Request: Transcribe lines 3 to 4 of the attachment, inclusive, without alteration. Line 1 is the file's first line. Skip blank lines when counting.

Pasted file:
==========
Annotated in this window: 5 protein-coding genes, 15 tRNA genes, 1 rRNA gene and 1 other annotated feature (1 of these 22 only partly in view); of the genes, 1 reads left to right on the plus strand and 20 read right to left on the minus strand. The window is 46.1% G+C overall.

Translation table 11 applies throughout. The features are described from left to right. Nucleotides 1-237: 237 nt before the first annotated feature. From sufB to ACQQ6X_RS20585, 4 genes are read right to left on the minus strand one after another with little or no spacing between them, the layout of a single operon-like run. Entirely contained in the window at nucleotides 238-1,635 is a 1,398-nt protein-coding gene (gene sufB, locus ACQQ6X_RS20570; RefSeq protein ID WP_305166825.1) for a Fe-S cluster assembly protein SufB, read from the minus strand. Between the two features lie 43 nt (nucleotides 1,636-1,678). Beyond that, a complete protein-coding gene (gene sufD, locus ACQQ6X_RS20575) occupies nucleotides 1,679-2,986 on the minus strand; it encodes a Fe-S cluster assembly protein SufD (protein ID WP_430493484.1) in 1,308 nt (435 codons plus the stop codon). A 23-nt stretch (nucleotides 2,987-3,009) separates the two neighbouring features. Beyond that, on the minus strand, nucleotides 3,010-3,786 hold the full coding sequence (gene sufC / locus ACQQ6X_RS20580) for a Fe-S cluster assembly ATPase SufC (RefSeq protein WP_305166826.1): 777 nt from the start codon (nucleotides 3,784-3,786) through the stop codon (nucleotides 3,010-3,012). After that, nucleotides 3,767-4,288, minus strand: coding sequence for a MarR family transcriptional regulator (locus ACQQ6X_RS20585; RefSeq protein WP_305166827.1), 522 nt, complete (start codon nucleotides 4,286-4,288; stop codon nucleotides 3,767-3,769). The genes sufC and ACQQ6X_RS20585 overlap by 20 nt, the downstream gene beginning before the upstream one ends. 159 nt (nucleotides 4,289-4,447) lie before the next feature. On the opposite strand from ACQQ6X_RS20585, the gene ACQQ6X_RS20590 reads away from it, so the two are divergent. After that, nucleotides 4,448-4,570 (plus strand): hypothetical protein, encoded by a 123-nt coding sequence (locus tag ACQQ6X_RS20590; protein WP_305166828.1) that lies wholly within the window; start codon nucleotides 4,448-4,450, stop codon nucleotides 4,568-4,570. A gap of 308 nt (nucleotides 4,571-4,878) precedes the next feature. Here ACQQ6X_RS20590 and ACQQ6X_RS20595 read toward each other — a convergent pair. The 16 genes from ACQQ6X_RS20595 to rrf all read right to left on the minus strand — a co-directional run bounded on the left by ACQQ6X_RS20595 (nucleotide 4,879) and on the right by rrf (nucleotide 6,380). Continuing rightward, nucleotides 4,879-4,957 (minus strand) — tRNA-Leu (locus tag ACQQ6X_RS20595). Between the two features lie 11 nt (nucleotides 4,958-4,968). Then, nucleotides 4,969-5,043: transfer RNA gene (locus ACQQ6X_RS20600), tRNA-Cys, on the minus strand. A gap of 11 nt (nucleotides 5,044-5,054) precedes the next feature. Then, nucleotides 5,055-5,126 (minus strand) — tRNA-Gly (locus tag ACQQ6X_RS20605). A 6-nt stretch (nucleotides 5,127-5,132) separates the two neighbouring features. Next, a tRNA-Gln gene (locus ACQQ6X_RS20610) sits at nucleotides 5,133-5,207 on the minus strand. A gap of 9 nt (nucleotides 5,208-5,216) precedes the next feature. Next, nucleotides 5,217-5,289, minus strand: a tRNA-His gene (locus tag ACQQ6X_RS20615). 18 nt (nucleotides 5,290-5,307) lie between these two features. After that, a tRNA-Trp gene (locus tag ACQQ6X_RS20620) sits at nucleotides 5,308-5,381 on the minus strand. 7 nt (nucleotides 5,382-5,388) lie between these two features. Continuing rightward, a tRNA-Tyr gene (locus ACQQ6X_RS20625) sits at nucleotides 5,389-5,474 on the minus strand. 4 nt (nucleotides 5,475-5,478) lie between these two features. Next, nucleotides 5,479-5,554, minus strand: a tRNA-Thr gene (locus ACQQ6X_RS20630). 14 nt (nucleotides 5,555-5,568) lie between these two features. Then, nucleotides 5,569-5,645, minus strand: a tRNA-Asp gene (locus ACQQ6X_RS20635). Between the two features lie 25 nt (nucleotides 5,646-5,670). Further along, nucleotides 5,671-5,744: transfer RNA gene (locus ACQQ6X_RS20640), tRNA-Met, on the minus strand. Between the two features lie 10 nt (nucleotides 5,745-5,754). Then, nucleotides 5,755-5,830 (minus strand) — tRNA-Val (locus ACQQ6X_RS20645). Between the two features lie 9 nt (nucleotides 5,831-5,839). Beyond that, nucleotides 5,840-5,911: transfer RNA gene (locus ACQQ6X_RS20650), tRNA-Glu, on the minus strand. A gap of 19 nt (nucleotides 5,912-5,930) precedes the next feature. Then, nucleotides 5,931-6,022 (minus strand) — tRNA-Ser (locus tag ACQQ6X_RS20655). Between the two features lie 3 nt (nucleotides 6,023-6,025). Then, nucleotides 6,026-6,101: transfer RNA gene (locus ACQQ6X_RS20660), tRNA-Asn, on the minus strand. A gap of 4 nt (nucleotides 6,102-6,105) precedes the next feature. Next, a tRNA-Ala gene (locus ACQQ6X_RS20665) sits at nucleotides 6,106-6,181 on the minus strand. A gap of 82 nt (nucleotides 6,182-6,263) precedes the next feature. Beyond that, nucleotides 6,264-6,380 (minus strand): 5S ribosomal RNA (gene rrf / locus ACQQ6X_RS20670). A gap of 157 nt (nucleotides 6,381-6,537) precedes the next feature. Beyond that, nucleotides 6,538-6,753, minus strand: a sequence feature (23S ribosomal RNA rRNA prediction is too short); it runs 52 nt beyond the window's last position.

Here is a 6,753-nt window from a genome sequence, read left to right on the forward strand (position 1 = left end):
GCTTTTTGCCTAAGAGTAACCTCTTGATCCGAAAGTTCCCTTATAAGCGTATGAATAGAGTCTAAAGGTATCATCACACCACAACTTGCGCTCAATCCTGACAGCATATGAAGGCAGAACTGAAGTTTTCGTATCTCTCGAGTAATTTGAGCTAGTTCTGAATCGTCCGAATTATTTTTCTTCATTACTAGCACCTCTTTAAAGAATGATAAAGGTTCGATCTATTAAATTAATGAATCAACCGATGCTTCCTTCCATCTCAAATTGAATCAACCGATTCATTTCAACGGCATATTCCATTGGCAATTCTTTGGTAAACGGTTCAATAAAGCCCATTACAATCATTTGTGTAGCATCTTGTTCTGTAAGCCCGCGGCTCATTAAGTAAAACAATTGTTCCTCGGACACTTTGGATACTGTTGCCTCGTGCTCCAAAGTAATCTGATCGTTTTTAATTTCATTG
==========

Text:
Here is a 6,753-nt window from a genome sequence, read left to right on the forward strand (position 1 = left end):
GCTTTTTGCCTAAGAGTAACCTCTTGATCCGAAAGTTCCCTTATAAGCGTATGAATAGAGTCTAAAGGTATCATCACACCACAACTTGCGCTCAATCCTGACAGCATATGAAGGCAGAACTGAAGTTTTCGTATCTCTCGAGTAATTTGAGCTAGTTCTGAATCGTCCGAATTATTTTTCTTCATTACTAGCACCTCTTTAAAGAATGATAAAGGTTCGATCTATTAAATTAATGAATCAACCGATGCTTCCTTCCATCTCAAATTGAATCAACCGATTCATTTCAACGGCATATTCCATTGGCAATTCTTTGGTAAACGGTTCAATAAAGCCCATTACAATCATTTGTGTAGCATCTTGTTCTGTAAGCCCGCGGCTCATTAAGTAAAACAATTGTTCCTCGGACACTTTGGATACTGTTGCCTCGTGCTCCAAAGTAATCTGATCGTTTTTAATTTCATTG